Some employers are considering offering vouchers for flu shots to their uninsured workers or those who dont participate in the company plan, said Julie Stone, managing director for health and benefits at Willis Towers Watson, a consulting firm. The vouchers could allow workers to get the shot at a particular lab at no cost, for example.
Some employers are starting to think about how they might use their parking lots for administering drive-thru flu shots, said Dr. David Zieg, clinical services leader for benefits consultant Mercer.
Although federal law allows employers to require employees to get flu shots, that step is typically taken only by health care facilities and some universities where people live and work closely together, Zieg said.
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Getting A Flu Vaccine During The Covid
Yes. Getting a flu vaccine is an essential part of protecting your health and your familys health every year. Take recommended precautions to protect yourself from COVID-19 while getting your flu vaccine.
Yes. Wearing a mask and physical distancing can help protect you and others from respiratory viruses, like flu and the virus that causes COVID-19. However, the best way to reduce your risk of flu illness and its potentially serious complications is for everyone 6 months and older to get a flu vaccine each year. By getting a flu vaccine, you may also be protecting people around you who are more vulnerable to serious flu complications.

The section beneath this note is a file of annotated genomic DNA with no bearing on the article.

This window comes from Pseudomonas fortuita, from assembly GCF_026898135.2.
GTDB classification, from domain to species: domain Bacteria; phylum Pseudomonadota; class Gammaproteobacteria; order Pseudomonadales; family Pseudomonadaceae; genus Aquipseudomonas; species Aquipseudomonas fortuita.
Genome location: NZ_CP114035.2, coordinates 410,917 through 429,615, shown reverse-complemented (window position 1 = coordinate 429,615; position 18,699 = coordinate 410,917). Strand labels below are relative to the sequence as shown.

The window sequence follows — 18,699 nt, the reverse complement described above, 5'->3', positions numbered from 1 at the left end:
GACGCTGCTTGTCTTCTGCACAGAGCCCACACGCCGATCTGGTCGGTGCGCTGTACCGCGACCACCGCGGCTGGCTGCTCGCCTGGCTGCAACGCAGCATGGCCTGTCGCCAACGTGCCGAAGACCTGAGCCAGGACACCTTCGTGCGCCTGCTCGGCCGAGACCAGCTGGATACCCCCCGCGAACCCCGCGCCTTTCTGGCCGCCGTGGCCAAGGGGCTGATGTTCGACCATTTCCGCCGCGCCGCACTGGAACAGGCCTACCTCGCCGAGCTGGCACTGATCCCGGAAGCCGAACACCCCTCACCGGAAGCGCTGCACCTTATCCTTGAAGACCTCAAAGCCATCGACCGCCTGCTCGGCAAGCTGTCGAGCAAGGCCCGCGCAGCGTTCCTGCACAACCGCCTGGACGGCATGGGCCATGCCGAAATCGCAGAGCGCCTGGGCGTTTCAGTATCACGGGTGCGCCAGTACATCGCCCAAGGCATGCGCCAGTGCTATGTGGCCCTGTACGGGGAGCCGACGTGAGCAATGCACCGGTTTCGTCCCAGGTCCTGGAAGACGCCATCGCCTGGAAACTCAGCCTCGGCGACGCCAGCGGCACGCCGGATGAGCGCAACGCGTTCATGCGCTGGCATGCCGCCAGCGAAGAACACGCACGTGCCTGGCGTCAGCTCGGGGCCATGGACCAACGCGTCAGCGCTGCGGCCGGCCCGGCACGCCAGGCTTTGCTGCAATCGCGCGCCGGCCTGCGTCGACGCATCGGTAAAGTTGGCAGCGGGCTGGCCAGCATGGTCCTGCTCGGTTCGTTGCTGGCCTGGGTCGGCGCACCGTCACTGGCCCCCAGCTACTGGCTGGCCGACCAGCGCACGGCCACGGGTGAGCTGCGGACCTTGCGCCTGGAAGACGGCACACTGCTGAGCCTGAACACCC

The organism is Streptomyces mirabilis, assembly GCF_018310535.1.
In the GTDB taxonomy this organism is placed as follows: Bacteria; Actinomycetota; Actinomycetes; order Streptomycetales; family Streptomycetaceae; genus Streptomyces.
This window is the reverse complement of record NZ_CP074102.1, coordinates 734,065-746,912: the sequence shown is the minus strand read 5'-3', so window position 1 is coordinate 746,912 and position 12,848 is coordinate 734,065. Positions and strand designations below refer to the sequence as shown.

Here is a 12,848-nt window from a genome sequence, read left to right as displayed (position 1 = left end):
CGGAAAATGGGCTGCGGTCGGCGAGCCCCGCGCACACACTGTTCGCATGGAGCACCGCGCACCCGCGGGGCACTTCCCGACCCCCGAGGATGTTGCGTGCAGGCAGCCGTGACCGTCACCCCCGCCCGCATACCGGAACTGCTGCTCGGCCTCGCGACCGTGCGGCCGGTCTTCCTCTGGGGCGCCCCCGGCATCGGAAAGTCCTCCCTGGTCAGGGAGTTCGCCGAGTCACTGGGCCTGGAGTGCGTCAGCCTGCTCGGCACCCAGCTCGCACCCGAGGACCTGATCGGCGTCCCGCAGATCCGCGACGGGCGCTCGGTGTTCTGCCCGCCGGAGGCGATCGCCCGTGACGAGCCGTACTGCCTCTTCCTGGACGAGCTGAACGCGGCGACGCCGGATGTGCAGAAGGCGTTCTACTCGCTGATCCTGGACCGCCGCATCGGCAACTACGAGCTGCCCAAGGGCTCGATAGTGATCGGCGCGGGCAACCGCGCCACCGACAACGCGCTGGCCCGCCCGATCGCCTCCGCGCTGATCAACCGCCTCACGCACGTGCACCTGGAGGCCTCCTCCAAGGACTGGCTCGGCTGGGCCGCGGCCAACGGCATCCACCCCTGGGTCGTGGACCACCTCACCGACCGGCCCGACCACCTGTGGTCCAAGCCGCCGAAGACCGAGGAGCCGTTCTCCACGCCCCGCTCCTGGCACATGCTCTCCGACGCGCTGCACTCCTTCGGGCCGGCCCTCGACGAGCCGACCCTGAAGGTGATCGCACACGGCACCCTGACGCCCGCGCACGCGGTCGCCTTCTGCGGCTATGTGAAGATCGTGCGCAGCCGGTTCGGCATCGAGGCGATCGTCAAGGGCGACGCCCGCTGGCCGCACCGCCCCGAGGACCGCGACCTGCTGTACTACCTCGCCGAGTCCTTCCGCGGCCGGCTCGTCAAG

Yes, you can get a COVID-19 vaccine and a flu vaccine at the same time.
Even though both vaccines can be given at the same visit, people should follow the recommended schedule for either vaccine: If you havent gotten your currently recommended doses of COVID-19 vaccine, get a COVID-19 vaccine as soon as you can, and ideally get a flu vaccine by the end of October.
While limited data exist on giving COVID-19 vaccines with other vaccines, including flu vaccines, experience with giving other vaccines together has shown the way our bodies develop protection and possible side effects are generally similar whether vaccines are given alone or with other vaccines.
If you have concerns about getting both vaccines at the same time, you should speak with a health care provider.
What Protection Does A Flu Vaccine Provide If I Do Get Sick With The Flu